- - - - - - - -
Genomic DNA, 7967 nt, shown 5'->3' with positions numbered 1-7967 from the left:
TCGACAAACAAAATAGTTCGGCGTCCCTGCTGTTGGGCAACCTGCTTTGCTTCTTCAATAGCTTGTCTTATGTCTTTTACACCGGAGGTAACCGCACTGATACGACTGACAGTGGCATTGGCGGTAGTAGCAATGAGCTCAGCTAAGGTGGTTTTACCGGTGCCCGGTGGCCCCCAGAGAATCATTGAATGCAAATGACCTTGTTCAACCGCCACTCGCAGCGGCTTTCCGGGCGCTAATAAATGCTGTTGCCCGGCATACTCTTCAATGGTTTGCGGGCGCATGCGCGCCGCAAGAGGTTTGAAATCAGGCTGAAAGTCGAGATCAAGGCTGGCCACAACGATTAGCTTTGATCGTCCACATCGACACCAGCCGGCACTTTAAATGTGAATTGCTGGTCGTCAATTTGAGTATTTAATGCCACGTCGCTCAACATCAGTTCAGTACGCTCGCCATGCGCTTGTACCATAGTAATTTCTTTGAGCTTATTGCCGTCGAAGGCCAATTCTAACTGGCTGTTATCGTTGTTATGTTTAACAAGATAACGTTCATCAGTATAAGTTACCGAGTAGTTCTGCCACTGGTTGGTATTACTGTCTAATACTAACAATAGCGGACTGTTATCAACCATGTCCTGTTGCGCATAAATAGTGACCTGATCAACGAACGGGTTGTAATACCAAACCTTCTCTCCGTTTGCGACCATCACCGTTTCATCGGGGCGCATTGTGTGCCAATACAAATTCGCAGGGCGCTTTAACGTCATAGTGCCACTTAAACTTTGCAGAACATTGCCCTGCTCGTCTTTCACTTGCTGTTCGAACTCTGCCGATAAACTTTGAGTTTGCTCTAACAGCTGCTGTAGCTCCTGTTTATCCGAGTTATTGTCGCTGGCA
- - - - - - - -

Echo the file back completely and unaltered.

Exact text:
Genomic DNA, 7967 nt, shown 5'->3' with positions numbered 1-7967 from the left:
TCGACAAACAAAATAGTTCGGCGTCCCTGCTGTTGGGCAACCTGCTTTGCTTCTTCAATAGCTTGTCTTATGTCTTTTACACCGGAGGTAACCGCACTGATACGACTGACAGTGGCATTGGCGGTAGTAGCAATGAGCTCAGCTAAGGTGGTTTTACCGGTGCCCGGTGGCCCCCAGAGAATCATTGAATGCAAATGACCTTGTTCAACCGCCACTCGCAGCGGCTTTCCGGGCGCTAATAAATGCTGTTGCCCGGCATACTCTTCAATGGTTTGCGGGCGCATGCGCGCCGCAAGAGGTTTGAAATCAGGCTGAAAGTCGAGATCAAGGCTGGCCACAACGATTAGCTTTGATCGTCCACATCGACACCAGCCGGCACTTTAAATGTGAATTGCTGGTCGTCAATTTGAGTATTTAATGCCACGTCGCTCAACATCAGTTCAGTACGCTCGCCATGCGCTTGTACCATAGTAATTTCTTTGAGCTTATTGCCGTCGAAGGCCAATTCTAACTGGCTGTTATCGTTGTTATGTTTAACAAGATAACGTTCATCAGTATAAGTTACCGAGTAGTTCTGCCACTGGTTGGTATTACTGTCTAATACTAACAATAGCGGACTGTTATCAACCATGTCCTGTTGCGCATAAATAGTGACCTGATCAACGAACGGGTTGTAATACCAAACCTTCTCTCCGTTTGCGACCATCACCGTTTCATCGGGGCGCATTGTGTGCCAATACAAATTCGCAGGGCGCTTTAACGTCATAGTGCCACTTAAACTTTGCAGAACATTGCCCTGCTCGTCTTTCACTTGCTGTTCGAACTCTGCCGATAAACTTTGAGTTTGCTCTAACAGCTGCTGTAGCTCCTGTTTATCCGAGTTATTGTCGCTGGCA